This post is sponsored by Scribd, but the opinions contained herein are all mine.
There are purists out there who want books only to exist in musty paper form, but I am not among them. I love books, sure. I love them so much that I purchase too many of them. Periodically I must purge my collection and it pains me to do so. And so I fully embraced the ebook concept from the beginning, mostly because I knew that if I didn’t find some alternative, we’d eventually have no space left.
It turns out I love ebooks for much more than their space-saving benefits. I love being able to click on a word and find out what it means. (Infinite Jest would have been a much more frustrating experience without it. Flipping back and forth between the book and a dictionary, like a savage.) I love having a selection of books at my disposal when I’m stuck on the subway, or when I’m going on vacation and don’t feel like checking a suitcase full of books. I especially love that the instant gratification of waiting .00002 seconds (approximately) from the moment I decide I must read a book to the moment I start reading it.
That instant-gratification aspect can really backfire, however, if I were to spend $9.99 every few days, which I would certainly do, if I had an ounce less self-control. And now Henry has an ebook reader as well, so between the two of us, we could do a lot of damage to our bank account. And our library’s ebook selection is spotty at best.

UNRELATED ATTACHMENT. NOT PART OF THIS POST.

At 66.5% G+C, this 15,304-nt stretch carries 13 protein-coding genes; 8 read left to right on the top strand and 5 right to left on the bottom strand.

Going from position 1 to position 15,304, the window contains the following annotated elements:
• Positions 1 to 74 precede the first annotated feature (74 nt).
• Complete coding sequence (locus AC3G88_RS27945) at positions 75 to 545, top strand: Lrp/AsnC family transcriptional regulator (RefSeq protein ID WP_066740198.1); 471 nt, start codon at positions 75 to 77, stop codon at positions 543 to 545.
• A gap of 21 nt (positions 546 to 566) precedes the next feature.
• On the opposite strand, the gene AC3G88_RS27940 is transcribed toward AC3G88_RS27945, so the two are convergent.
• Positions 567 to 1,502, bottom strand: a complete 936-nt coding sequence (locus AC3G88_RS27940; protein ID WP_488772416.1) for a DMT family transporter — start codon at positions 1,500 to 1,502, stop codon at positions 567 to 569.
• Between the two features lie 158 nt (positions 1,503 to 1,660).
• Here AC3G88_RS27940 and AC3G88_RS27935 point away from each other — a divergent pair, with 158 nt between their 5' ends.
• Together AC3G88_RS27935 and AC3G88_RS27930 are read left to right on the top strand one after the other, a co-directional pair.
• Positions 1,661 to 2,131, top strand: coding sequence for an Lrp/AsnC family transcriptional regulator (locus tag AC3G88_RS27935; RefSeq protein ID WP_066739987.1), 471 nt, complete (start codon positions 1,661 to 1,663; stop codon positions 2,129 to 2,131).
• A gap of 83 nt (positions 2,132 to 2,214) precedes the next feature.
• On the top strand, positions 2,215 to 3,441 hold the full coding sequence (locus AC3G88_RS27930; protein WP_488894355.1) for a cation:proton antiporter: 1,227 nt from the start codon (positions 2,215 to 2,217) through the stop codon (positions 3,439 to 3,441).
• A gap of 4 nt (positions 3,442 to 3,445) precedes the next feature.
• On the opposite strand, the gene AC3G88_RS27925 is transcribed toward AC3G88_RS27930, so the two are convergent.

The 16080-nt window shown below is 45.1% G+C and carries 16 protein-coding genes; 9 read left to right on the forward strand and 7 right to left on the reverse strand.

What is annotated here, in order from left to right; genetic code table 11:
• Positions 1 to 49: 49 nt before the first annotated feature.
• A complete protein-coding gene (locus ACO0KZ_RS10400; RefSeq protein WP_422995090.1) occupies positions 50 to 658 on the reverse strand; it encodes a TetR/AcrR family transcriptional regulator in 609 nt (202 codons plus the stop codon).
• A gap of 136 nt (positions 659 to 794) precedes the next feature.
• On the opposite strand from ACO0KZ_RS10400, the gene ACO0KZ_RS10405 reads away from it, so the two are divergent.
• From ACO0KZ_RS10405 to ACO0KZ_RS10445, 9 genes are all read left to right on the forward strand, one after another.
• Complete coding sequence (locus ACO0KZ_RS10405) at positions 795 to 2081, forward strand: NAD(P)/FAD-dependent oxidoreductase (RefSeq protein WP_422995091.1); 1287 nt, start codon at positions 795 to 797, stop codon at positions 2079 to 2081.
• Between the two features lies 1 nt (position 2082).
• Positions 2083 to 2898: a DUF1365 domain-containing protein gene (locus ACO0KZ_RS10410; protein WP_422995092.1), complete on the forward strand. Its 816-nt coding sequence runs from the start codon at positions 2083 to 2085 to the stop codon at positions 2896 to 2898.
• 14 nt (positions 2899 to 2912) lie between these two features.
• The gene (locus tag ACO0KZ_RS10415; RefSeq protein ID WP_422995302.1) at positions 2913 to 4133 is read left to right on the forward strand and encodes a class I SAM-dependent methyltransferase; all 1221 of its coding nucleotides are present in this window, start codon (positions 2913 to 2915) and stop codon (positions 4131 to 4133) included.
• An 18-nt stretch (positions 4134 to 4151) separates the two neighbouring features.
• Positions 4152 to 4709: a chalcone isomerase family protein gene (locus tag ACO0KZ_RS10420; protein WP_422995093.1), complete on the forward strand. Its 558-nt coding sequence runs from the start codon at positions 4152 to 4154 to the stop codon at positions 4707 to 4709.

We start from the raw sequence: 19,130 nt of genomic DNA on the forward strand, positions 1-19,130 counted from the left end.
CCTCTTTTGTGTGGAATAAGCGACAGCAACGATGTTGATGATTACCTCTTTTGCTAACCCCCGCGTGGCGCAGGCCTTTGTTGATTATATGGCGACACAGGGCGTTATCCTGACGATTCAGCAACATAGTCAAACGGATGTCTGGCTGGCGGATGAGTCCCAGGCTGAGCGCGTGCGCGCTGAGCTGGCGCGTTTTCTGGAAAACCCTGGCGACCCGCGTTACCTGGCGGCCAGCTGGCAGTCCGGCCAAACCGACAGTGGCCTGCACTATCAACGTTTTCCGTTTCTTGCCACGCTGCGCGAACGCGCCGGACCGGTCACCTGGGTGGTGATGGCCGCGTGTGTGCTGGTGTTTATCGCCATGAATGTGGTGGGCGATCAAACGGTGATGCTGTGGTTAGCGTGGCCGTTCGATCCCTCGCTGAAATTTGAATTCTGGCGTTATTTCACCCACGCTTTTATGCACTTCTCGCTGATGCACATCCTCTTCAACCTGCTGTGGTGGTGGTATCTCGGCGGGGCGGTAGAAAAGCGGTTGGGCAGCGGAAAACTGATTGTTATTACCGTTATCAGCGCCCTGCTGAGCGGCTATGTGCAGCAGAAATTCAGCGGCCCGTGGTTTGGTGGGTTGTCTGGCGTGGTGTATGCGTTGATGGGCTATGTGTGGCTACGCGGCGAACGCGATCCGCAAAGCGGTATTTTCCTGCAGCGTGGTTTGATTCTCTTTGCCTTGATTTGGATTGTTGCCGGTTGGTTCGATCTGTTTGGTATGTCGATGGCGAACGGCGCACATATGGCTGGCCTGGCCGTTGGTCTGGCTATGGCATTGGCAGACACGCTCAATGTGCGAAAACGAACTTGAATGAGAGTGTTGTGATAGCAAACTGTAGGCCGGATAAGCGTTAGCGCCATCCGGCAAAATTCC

When Scribd asked if I wanted to check out its subscription service, I was all over it. For $8.99 a month you get unlimited access to over 100K books from over 900 publishers. You can sync across devices: so if I start reading a book on my iPad, I can continue it on my iPhone at the page I left it. (The Scribd app is also available for IOS, Android, and the Nook.) You can download the books to read offline. Experience-wise, it’s identical to my Kindle or iBook apps, except I’m not spending crazy amounts of money.
I’ve been trying out Scribd for a few weeks, and I’m a fan. Right now I’ve got Beautiful Ruins by Jess Walter, Lit by Mary Karr, and Shakespeare by Bill Bryson downloaded on my phone, and there are fifteen more titles saved to my personal library. There are a ton of young-adult titles as well, which I am about to make Henry check out before he downloads another book without telling me.
Scribd is offering Finslippy readers a special deal of three months free when you subscribe. (That deal expires on 12/31.) You can also give a Scribd subscription to the reader(s) in your life. Their gift e-cards are pretty great. Here are a couple of my favorites:
Wait, and this one: